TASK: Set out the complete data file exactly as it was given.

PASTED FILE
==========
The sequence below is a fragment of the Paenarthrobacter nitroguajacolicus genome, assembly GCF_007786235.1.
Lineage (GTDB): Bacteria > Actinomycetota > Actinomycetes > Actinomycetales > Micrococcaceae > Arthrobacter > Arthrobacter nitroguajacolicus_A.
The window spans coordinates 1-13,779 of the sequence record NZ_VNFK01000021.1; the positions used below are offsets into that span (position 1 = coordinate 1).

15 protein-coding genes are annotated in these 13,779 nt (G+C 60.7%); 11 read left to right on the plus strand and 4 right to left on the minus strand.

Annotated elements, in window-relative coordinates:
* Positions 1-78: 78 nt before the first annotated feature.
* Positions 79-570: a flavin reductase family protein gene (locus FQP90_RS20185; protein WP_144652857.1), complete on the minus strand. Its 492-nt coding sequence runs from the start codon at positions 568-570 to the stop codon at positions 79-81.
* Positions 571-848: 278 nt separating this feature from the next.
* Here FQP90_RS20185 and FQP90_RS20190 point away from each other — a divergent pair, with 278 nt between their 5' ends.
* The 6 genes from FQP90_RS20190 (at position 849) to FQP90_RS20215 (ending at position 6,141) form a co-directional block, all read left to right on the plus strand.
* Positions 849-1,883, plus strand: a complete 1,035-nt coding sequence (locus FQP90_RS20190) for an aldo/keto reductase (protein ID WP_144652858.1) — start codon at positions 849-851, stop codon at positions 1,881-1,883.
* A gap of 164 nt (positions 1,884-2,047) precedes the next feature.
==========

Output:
The sequence below is a fragment of the Paenarthrobacter nitroguajacolicus genome, assembly GCF_007786235.1.
Lineage (GTDB): Bacteria > Actinomycetota > Actinomycetes > Actinomycetales > Micrococcaceae > Arthrobacter > Arthrobacter nitroguajacolicus_A.
The window spans coordinates 1-13,779 of the sequence record NZ_VNFK01000021.1; the positions used below are offsets into that span (position 1 = coordinate 1).

15 protein-coding genes are annotated in these 13,779 nt (G+C 60.7%); 11 read left to right on the plus strand and 4 right to left on the minus strand.

Annotated elements, in window-relative coordinates:
* Positions 1-78: 78 nt before the first annotated feature.
* Positions 79-570: a flavin reductase family protein gene (locus FQP90_RS20185; protein WP_144652857.1), complete on the minus strand. Its 492-nt coding sequence runs from the start codon at positions 568-570 to the stop codon at positions 79-81.
* Positions 571-848: 278 nt separating this feature from the next.
* Here FQP90_RS20185 and FQP90_RS20190 point away from each other — a divergent pair, with 278 nt between their 5' ends.
* The 6 genes from FQP90_RS20190 (at position 849) to FQP90_RS20215 (ending at position 6,141) form a co-directional block, all read left to right on the plus strand.
* Positions 849-1,883, plus strand: a complete 1,035-nt coding sequence (locus FQP90_RS20190) for an aldo/keto reductase (protein ID WP_144652858.1) — start codon at positions 849-851, stop codon at positions 1,881-1,883.
* A gap of 164 nt (positions 1,884-2,047) precedes the next feature.